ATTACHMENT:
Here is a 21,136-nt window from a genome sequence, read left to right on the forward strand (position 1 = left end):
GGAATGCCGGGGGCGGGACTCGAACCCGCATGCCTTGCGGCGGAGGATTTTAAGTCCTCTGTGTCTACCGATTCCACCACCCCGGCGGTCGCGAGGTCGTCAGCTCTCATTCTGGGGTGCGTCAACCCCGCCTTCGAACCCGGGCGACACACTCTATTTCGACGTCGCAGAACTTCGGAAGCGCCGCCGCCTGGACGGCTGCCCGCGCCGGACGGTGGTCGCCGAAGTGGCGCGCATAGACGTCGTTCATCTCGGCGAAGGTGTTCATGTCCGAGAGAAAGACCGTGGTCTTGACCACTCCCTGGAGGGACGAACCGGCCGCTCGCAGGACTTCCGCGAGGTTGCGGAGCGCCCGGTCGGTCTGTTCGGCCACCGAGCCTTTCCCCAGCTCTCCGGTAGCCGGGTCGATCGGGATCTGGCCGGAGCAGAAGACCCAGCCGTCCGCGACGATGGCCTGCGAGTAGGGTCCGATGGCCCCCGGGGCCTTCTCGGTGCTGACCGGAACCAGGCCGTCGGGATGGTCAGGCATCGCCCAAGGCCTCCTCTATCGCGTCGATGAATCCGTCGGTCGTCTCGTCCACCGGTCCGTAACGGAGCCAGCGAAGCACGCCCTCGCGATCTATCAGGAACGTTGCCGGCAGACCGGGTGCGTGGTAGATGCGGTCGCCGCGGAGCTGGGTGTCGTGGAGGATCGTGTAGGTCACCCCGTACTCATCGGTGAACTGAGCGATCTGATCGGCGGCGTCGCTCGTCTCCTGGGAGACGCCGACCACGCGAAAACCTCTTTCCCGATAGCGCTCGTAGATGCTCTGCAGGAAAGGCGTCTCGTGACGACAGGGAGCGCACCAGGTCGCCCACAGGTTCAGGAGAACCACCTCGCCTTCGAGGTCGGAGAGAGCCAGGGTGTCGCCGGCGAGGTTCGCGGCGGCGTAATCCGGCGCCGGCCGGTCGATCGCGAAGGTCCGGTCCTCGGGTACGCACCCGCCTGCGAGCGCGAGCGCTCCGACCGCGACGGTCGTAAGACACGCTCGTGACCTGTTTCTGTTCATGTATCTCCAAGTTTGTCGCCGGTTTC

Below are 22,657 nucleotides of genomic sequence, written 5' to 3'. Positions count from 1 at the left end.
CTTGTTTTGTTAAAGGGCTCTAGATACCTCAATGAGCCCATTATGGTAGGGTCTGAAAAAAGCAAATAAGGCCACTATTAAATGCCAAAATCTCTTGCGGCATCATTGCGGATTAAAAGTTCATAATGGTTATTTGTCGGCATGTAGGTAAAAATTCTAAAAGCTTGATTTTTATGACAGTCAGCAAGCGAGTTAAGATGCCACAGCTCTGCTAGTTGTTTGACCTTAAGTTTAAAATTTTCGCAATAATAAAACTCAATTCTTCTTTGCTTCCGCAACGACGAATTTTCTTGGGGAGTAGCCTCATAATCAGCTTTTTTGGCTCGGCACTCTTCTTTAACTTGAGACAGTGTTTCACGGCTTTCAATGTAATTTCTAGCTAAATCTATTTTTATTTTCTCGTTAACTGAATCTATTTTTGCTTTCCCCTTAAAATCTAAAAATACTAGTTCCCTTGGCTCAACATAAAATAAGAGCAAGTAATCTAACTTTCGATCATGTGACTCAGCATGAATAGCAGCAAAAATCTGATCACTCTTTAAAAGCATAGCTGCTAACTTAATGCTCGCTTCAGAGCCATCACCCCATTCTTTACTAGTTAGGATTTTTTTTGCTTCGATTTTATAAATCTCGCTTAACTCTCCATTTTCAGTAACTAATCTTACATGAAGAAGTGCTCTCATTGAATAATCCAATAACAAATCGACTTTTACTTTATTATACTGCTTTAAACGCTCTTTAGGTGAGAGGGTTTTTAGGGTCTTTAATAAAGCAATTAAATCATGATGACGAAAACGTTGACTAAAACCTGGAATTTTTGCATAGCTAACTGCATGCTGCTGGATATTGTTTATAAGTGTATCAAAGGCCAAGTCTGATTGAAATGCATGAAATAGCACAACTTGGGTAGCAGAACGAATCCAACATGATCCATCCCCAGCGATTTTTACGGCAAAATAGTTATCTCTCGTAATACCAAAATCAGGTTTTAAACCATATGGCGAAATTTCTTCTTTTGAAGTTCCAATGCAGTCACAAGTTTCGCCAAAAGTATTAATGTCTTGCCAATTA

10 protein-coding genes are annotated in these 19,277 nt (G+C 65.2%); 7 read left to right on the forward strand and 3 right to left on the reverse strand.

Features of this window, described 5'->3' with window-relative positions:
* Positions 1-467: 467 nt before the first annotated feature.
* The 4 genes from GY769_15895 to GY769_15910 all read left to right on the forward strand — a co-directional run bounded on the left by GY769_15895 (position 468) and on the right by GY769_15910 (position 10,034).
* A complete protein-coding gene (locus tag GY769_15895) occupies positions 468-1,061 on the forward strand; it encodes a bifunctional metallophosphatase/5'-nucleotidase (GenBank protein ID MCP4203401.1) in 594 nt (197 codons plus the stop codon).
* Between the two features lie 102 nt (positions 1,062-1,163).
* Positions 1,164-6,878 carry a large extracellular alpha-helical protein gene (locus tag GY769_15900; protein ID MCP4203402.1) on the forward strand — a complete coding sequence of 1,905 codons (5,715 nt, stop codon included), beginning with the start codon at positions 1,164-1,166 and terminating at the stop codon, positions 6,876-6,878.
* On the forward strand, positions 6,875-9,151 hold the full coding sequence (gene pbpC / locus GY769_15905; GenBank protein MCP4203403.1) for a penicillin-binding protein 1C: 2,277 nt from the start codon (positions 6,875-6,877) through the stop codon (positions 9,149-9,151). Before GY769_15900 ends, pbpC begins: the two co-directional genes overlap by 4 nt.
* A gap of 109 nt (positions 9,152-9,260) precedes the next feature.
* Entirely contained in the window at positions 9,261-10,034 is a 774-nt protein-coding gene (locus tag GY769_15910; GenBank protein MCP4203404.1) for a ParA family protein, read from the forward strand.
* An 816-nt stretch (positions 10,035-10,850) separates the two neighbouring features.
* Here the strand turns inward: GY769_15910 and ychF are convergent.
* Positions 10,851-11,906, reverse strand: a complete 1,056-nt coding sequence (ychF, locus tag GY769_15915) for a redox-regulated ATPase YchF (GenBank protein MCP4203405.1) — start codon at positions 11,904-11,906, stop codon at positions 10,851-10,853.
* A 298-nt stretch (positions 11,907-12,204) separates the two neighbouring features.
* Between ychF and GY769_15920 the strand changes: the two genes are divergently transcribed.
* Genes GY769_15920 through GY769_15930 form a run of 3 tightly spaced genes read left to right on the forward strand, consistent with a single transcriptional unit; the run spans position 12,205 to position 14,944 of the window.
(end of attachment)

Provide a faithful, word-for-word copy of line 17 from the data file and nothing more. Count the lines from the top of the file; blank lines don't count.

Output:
* Positions 10,851-11,906, reverse strand: a complete 1,056-nt coding sequence (ychF, locus tag GY769_15915) for a redox-regulated ATPase YchF (GenBank protein MCP4203405.1) — start codon at positions 11,904-11,906, stop codon at positions 10,851-10,853.